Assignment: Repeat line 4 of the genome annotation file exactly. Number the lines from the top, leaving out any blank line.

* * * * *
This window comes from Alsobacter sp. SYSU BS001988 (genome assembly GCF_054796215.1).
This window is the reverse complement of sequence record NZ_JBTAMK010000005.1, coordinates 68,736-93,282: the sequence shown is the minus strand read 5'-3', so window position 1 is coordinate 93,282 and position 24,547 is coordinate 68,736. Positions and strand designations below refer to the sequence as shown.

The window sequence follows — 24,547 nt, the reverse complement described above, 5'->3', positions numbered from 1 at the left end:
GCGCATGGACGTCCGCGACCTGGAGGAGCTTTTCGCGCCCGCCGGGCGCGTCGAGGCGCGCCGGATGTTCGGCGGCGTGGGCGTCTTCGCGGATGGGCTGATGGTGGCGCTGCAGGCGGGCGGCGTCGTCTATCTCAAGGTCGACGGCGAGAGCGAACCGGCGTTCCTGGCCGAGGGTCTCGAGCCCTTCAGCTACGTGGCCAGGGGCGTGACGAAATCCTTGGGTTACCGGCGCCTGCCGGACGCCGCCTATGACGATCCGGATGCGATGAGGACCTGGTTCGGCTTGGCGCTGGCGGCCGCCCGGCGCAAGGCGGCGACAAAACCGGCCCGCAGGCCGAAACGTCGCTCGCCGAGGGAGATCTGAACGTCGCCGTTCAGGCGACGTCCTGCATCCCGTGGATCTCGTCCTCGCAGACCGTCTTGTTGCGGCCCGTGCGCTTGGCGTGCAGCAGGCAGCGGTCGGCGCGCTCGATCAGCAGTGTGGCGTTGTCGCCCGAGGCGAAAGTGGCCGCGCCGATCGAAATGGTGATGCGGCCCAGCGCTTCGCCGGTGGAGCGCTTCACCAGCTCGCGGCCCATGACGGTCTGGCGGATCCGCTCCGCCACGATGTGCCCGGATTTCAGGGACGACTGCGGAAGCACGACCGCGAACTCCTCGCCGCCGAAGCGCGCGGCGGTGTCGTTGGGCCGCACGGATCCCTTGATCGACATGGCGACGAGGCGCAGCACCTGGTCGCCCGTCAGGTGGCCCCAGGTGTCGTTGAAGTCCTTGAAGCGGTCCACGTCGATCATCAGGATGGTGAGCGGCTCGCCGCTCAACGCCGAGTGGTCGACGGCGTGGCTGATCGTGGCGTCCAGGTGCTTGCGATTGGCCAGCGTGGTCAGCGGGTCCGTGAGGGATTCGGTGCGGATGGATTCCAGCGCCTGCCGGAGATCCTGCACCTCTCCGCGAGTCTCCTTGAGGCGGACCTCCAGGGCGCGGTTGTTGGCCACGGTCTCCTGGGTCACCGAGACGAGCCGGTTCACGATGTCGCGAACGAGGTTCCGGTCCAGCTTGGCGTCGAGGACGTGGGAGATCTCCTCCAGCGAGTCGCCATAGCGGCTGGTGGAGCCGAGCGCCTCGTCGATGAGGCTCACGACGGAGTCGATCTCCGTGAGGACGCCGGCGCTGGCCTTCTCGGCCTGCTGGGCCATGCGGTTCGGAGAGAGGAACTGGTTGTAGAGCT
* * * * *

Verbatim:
GCGCATGGACGTCCGCGACCTGGAGGAGCTTTTCGCGCCCGCCGGGCGCGTCGAGGCGCGCCGGATGTTCGGCGGCGTGGGCGTCTTCGCGGATGGGCTGATGGTGGCGCTGCAGGCGGGCGGCGTCGTCTATCTCAAGGTCGACGGCGAGAGCGAACCGGCGTTCCTGGCCGAGGGTCTCGAGCCCTTCAGCTACGTGGCCAGGGGCGTGACGAAATCCTTGGGTTACCGGCGCCTGCCGGACGCCGCCTATGACGATCCGGATGCGATGAGGACCTGGTTCGGCTTGGCGCTGGCGGCCGCCCGGCGCAAGGCGGCGACAAAACCGGCCCGCAGGCCGAAACGTCGCTCGCCGAGGGAGATCTGAACGTCGCCGTTCAGGCGACGTCCTGCATCCCGTGGATCTCGTCCTCGCAGACCGTCTTGTTGCGGCCCGTGCGCTTGGCGTGCAGCAGGCAGCGGTCGGCGCGCTCGATCAGCAGTGTGGCGTTGTCGCCCGAGGCGAAAGTGGCCGCGCCGATCGAAATGGTGATGCGGCCCAGCGCTTCGCCGGTGGAGCGCTTCACCAGCTCGCGGCCCATGACGGTCTGGCGGATCCGCTCCGCCACGATGTGCCCGGATTTCAGGGACGACTGCGGAAGCACGACCGCGAACTCCTCGCCGCCGAAGCGCGCGGCGGTGTCGTTGGGCCGCACGGATCCCTTGATCGACATGGCGACGAGGCGCAGCACCTGGTCGCCCGTCAGGTGGCCCCAGGTGTCGTTGAAGTCCTTGAAGCGGTCCACGTCGATCATCAGGATGGTGAGCGGCTCGCCGCTCAACGCCGAGTGGTCGACGGCGTGGCTGATCGTGGCGTCCAGGTGCTTGCGATTGGCCAGCGTGGTCAGCGGGTCCGTGAGGGATTCGGTGCGGATGGATTCCAGCGCCTGCCGGAGATCCTGCACCTCTCCGCGAGTCTCCTTGAGGCGGACCTCCAGGGCGCGGTTGTTGGCCACGGTCTCCTGGGTCACCGAGACGAGCCGGTTCACGATGTCGCGAACGAGGTTCCGGTCCAGCTTGGCGTCGAGGACGTGGGAGATCTCCTCCAGCGAGTCGCCATAGCGGCTGGTGGAGCCGAGCGCCTCGTCGATGAGGCTCACGACGGAGTCGATCTCCGTGAGGACGCCGGCGCTGGCCTTCTCGGCCTGCTGGGCCATGCGGTTCGGAGAGAGGAACTGGTTGTAGAGCT